In the red corner we have Gawker's Tom Scocca, who argues that regardless of the not-guilty verdict reached by a Florida jury this past weekend, George Zimmerman murdered Trayvon Martin. To believe otherwise, he wrote shortly before the trial ended, more or less makes you a racist:
"This is what the real dispute is: do you believe that a 17-year-old black person counts the same as any other human being? The local cops did not, which is why the case turned into a national scandal to begin with. George Zimmerman did not. Trayvon Martin was walking along, heading home from the store, and that was not enough. Turn the case around: a black teenager goes out carrying a gun, gets in a fight with a Neighborhood Watch volunteer, and shoots him, claiming self-defense. We would not even be discussing the case."
In the blue corner we have Slate's own Will Saletan, who concludes that the problem at the core of the case wasn't race or even guns. "The problem was assumption, misperception, and overreaction," Saletan wrote in a piece that was published last night. "And that cycle hasn’t ended with the verdict. It has escalated." He continued:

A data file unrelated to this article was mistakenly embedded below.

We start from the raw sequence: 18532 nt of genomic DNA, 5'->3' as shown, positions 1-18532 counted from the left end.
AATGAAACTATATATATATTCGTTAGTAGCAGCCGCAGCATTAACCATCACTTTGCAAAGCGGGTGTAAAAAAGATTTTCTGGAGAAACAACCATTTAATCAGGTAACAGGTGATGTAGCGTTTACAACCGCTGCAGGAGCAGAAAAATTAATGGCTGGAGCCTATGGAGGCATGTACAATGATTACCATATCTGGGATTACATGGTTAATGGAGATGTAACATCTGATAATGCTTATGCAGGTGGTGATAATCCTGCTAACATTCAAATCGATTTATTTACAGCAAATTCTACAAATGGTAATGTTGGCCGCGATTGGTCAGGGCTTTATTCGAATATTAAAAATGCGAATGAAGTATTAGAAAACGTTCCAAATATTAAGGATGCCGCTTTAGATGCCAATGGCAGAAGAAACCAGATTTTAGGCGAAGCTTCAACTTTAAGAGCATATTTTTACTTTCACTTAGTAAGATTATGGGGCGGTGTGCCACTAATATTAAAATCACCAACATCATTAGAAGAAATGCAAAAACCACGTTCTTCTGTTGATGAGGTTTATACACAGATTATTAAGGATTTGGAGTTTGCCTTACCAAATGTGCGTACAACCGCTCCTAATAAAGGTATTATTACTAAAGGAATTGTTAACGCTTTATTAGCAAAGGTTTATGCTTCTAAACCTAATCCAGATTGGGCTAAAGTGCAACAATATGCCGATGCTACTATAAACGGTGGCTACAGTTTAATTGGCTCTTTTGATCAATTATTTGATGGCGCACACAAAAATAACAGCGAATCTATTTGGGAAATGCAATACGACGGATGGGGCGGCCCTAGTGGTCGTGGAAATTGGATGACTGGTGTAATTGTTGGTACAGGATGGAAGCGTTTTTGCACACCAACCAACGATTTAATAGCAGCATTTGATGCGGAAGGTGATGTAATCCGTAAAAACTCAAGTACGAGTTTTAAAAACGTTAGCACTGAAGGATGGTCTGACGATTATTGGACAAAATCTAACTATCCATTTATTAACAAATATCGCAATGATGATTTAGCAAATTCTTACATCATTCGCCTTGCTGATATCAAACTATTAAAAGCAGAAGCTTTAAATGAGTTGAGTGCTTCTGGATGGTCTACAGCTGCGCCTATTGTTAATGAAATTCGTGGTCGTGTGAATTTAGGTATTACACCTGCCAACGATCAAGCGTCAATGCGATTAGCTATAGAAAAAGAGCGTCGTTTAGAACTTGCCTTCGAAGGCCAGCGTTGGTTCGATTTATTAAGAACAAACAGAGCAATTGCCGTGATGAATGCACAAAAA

"I almost joined the frenzy. Yesterday I was going to write that Zimmerman pursued Martin against police instructions and illustrated the perils of racial profiling. But I hadn’t followed the case in detail. So I sat down and watched the closing arguments: nearly seven hours of video in which the prosecution and defense went point by point through the evidence as it had been hashed out at the trial. Based on what I learned from the videos, I did some further reading. It turned out I had been wrong about many things."
Gentleman, touch gloves and come out swinging—or, I suppose, jabbing in short 140-character-or-less posts: (Your wish is my command, @JackShafer.)